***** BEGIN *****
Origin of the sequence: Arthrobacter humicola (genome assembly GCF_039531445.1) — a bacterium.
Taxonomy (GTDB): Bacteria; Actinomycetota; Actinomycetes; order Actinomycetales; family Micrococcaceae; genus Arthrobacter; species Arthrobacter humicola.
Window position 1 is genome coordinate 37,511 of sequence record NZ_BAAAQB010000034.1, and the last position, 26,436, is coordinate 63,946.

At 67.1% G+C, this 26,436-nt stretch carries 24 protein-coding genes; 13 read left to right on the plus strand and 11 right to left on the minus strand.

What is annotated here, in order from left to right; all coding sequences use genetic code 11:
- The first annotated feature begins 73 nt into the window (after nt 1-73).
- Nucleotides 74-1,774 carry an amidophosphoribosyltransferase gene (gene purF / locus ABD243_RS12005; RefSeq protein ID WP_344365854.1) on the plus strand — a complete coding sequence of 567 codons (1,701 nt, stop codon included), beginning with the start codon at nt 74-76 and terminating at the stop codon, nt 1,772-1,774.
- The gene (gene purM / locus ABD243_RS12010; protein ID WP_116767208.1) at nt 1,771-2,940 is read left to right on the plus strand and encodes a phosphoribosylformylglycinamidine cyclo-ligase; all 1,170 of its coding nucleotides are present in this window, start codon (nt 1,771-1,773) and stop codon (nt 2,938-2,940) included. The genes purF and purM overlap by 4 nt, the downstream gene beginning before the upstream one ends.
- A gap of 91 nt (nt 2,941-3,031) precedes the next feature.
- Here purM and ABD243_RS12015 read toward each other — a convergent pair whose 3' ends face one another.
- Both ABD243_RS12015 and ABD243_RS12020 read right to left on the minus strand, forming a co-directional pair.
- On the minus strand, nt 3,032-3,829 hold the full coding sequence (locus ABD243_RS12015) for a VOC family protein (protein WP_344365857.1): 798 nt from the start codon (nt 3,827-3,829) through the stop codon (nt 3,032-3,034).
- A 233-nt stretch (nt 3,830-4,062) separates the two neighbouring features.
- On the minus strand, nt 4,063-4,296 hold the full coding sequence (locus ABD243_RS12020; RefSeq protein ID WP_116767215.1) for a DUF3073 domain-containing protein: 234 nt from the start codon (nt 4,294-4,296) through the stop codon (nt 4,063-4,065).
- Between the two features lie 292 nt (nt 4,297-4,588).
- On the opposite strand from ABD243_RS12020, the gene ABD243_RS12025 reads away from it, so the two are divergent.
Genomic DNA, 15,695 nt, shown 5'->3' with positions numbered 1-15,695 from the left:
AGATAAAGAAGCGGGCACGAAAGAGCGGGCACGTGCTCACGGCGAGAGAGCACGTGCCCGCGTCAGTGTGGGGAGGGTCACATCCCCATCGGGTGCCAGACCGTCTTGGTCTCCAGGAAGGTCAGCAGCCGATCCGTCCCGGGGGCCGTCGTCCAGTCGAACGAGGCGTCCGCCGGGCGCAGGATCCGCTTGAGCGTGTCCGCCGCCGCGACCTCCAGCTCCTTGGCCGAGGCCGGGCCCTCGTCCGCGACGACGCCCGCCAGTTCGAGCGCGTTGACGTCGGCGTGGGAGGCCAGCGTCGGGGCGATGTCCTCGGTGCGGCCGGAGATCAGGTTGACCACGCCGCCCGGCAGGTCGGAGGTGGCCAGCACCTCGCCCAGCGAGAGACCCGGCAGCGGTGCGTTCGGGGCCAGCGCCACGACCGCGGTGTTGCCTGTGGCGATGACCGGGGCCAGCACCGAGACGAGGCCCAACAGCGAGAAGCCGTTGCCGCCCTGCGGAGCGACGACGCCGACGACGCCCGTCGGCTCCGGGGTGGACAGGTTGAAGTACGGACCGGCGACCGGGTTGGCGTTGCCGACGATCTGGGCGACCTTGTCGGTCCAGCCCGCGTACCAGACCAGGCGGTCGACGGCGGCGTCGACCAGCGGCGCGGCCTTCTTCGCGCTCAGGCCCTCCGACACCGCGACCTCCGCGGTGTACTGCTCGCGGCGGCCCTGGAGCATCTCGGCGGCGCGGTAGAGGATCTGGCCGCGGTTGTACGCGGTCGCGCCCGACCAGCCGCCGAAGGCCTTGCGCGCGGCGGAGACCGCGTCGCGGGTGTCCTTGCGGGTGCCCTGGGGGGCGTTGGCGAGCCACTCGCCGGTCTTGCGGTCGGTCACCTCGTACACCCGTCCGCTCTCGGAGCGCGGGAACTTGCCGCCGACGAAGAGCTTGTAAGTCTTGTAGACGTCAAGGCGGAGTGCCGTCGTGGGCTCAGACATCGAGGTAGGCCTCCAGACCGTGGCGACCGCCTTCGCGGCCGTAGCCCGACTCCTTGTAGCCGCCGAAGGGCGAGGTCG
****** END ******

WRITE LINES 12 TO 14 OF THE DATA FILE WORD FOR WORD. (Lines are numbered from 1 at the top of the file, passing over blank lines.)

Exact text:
- On the minus strand, nt 3,032-3,829 hold the full coding sequence (locus ABD243_RS12015) for a VOC family protein (protein WP_344365857.1): 798 nt from the start codon (nt 3,827-3,829) through the stop codon (nt 3,032-3,034).
- A 233-nt stretch (nt 3,830-4,062) separates the two neighbouring features.
- On the minus strand, nt 4,063-4,296 hold the full coding sequence (locus ABD243_RS12020; RefSeq protein ID WP_116767215.1) for a DUF3073 domain-containing protein: 234 nt from the start codon (nt 4,294-4,296) through the stop codon (nt 4,063-4,065).